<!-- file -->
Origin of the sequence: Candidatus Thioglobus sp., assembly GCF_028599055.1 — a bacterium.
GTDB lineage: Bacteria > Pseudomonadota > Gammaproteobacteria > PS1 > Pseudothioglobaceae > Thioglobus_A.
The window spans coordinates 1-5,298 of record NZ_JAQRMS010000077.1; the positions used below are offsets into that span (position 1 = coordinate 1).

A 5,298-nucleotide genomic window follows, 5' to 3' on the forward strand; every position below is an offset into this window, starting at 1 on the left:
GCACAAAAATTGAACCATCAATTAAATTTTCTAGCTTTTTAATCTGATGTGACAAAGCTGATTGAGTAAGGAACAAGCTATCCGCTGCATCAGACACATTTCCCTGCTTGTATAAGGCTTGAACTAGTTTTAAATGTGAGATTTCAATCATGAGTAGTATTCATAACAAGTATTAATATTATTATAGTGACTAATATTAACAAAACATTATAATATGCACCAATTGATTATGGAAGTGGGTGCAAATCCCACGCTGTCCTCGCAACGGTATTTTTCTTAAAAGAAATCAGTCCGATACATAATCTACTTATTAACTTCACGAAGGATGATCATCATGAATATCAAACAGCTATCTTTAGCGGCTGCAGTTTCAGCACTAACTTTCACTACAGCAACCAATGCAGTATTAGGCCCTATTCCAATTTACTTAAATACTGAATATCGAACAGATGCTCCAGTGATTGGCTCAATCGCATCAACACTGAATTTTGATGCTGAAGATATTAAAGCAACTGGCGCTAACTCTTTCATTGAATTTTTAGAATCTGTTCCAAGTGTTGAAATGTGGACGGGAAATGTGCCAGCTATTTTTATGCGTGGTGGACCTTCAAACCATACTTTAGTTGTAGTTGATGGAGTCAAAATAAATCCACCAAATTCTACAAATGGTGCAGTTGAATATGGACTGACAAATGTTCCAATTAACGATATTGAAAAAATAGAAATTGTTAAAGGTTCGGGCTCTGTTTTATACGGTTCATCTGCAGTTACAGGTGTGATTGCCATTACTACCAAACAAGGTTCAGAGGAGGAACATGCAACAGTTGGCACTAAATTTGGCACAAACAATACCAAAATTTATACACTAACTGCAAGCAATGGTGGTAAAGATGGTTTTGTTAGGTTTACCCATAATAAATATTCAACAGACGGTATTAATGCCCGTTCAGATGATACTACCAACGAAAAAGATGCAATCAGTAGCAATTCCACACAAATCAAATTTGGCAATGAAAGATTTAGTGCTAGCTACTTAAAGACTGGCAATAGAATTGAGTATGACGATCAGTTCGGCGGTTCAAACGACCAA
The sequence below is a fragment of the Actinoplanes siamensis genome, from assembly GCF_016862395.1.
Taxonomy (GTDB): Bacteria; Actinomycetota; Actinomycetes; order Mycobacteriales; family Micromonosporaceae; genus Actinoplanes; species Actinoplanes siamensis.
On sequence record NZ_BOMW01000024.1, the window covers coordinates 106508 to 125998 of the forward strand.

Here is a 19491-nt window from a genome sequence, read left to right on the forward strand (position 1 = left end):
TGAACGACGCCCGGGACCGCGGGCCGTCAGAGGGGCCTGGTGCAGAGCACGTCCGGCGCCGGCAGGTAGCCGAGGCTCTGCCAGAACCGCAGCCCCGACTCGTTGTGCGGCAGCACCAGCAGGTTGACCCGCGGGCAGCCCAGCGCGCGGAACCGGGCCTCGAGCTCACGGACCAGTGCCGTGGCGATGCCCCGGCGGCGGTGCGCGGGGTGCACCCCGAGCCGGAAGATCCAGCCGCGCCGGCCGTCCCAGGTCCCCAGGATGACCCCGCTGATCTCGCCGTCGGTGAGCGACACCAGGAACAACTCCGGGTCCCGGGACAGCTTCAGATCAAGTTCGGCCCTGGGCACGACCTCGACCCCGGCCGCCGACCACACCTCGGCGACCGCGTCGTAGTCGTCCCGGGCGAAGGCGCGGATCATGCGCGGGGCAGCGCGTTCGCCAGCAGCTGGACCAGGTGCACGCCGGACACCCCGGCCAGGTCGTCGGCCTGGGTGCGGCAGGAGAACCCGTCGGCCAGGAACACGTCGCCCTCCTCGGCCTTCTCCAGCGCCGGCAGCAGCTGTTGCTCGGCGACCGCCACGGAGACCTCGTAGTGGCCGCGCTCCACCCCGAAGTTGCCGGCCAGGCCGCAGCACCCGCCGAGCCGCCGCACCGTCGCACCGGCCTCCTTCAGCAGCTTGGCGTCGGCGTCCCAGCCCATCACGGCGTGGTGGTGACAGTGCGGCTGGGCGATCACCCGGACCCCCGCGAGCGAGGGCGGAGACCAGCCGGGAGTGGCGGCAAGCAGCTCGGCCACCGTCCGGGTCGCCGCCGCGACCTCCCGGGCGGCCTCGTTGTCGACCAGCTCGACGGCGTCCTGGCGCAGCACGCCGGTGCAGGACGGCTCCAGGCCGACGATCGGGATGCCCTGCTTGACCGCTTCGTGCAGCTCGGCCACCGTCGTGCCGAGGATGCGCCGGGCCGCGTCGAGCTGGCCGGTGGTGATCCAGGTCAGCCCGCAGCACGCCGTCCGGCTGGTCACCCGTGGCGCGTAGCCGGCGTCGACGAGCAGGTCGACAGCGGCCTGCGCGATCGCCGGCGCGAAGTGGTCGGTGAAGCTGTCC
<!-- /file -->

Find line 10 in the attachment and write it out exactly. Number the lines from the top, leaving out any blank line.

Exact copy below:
TGAACGACGCCCGGGACCGCGGGCCGTCAGAGGGGCCTGGTGCAGAGCACGTCCGGCGCCGGCAGGTAGCCGAGGCTCTGCCAGAACCGCAGCCCCGACTCGTTGTGCGGCAGCACCAGCAGGTTGACCCGCGGGCAGCCCAGCGCGCGGAACCGGGCCTCGAGCTCACGGACCAGTGCCGTGGCGATGCCCCGGCGGCGGTGCGCGGGGTGCACCCCGAGCCGGAAGATCCAGCCGCGCCGGCCGTCCCAGGTCCCCAGGATGACCCCGCTGATCTCGCCGTCGGTGAGCGACACCAGGAACAACTCCGGGTCCCGGGACAGCTTCAGATCAAGTTCGGCCCTGGGCACGACCTCGACCCCGGCCGCCGACCACACCTCGGCGACCGCGTCGTAGTCGTCCCGGGCGAAGGCGCGGATCATGCGCGGGGCAGCGCGTTCGCCAGCAGCTGGACCAGGTGCACGCCGGACACCCCGGCCAGGTCGTCGGCCTGGGTGCGGCAGGAGAACCCGTCGGCCAGGAACACGTCGCCCTCCTCGGCCTTCTCCAGCGCCGGCAGCAGCTGTTGCTCGGCGACCGCCACGGAGACCTCGTAGTGGCCGCGCTCCACCCCGAAGTTGCCGGCCAGGCCGCAGCACCCGCCGAGCCGCCGCACCGTCGCACCGGCCTCCTTCAGCAGCTTGGCGTCGGCGTCCCAGCCCATCACGGCGTGGTGGTGACAGTGCGGCTGGGCGATCACCCGGACCCCCGCGAGCGAGGGCGGAGACCAGCCGGGAGTGGCGGCAAGCAGCTCGGCCACCGTCCGGGTCGCCGCCGCGACCTCCCGGGCGGCCTCGTTGTCGACCAGCTCGACGGCGTCCTGGCGCAGCACGCCGGTGCAGGACGGCTCCAGGCCGACGATCGGGATGCCCTGCTTGACCGCTTCGTGCAGCTCGGCCACCGTCGTGCCGAGGATGCGCCGGGCCGCGTCGAGCTGGCCGGTGGTGATCCAGGTCAGCCCGCAGCACGCCGTCCGGCTGGTCACCCGTGGCGCGTAGCCGGCGTCGACGAGCAGGTCGACAGCGGCCTGCGCGATCGCCGGCGCGAAGTGGTCGGTGAAGCTGTCC